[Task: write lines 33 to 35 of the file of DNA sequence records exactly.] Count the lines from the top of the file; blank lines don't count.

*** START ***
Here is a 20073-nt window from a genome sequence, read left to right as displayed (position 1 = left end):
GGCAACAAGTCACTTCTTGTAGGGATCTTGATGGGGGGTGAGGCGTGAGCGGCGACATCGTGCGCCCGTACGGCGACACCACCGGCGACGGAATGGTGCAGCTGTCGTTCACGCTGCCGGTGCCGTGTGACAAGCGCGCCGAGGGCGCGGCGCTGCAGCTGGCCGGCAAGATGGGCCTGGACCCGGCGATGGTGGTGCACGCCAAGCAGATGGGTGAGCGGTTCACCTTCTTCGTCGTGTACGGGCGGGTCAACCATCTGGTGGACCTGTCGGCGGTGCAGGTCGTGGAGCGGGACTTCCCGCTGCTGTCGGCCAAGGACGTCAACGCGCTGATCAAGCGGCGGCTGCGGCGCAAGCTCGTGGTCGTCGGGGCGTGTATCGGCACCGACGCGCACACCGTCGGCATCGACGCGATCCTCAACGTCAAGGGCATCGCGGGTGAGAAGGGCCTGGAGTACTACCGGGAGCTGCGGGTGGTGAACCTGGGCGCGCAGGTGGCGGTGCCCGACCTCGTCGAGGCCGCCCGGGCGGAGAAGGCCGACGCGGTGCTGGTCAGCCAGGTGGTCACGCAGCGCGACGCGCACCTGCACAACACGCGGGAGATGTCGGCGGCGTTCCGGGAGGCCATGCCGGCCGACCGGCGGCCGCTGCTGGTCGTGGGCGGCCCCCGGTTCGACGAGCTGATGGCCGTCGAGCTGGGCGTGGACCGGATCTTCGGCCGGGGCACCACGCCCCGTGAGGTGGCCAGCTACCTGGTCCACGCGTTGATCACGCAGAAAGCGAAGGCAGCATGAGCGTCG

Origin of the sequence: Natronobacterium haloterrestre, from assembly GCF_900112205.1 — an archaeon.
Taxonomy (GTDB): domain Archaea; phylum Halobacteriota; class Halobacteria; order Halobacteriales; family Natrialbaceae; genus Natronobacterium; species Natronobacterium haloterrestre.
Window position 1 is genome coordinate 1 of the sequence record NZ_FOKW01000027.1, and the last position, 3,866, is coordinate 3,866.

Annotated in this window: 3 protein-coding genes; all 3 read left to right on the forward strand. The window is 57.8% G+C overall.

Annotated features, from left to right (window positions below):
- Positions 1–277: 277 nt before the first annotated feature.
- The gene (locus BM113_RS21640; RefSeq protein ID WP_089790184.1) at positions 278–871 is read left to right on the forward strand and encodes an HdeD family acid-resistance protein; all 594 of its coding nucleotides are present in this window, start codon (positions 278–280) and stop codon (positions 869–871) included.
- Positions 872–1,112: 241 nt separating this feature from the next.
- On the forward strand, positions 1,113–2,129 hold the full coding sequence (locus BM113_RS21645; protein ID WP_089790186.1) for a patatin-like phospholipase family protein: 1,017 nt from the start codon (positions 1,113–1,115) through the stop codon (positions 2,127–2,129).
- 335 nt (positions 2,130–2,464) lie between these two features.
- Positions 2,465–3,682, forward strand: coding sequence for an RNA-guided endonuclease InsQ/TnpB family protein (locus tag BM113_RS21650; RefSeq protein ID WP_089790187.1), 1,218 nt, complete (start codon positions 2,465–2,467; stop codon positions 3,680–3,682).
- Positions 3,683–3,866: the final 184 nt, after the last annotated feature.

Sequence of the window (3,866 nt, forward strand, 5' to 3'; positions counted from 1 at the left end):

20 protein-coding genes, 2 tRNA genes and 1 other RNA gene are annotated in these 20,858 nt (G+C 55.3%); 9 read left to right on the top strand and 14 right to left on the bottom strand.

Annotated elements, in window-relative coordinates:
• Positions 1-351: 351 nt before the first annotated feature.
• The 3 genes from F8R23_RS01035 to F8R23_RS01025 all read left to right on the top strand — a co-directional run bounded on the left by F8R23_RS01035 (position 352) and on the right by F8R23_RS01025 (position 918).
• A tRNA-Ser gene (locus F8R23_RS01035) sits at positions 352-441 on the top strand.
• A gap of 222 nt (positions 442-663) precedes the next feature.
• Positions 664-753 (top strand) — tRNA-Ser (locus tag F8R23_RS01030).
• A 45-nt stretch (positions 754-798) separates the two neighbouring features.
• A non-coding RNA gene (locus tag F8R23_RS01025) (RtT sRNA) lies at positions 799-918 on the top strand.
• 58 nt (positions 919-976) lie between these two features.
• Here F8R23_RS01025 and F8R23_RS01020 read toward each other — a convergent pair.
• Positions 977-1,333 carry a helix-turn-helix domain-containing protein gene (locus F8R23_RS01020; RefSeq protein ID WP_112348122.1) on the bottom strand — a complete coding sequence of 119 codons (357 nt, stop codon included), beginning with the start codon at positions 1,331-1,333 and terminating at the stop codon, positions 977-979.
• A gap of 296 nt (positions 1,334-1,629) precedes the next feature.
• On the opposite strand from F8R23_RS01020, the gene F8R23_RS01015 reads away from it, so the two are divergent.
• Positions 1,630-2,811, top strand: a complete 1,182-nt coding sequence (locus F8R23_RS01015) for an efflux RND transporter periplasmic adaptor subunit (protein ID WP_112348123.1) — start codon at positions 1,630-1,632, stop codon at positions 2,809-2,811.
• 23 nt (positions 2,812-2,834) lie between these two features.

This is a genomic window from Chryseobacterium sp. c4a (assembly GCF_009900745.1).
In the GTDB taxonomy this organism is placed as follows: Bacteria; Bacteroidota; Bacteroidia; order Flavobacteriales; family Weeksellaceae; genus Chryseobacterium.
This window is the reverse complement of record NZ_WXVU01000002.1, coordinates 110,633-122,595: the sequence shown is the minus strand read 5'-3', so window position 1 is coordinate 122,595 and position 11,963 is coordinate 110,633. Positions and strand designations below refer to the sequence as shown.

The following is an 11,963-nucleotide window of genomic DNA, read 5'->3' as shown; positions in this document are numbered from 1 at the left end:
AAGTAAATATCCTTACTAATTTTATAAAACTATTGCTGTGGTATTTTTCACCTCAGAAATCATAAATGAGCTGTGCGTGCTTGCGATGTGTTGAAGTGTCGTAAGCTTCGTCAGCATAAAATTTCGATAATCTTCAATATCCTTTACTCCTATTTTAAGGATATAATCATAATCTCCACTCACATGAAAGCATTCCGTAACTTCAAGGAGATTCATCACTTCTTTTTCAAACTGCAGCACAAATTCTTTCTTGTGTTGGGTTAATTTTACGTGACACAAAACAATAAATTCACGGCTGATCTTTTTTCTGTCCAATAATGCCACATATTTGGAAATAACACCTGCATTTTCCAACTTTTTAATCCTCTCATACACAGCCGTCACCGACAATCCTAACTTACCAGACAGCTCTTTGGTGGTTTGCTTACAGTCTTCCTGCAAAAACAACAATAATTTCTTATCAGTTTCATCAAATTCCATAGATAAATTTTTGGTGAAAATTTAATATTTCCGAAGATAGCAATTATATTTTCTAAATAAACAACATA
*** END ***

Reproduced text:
In the GTDB taxonomy this organism is placed as follows: Bacteria; Bacteroidota; Bacteroidia; order Flavobacteriales; family Weeksellaceae; genus Chryseobacterium.
This window is the reverse complement of record NZ_WXVU01000002.1, coordinates 110,633-122,595: the sequence shown is the minus strand read 5'-3', so window position 1 is coordinate 122,595 and position 11,963 is coordinate 110,633. Positions and strand designations below refer to the sequence as shown.

The following is an 11,963-nucleotide window of genomic DNA, read 5'->3' as shown; positions in this document are numbered from 1 at the left end: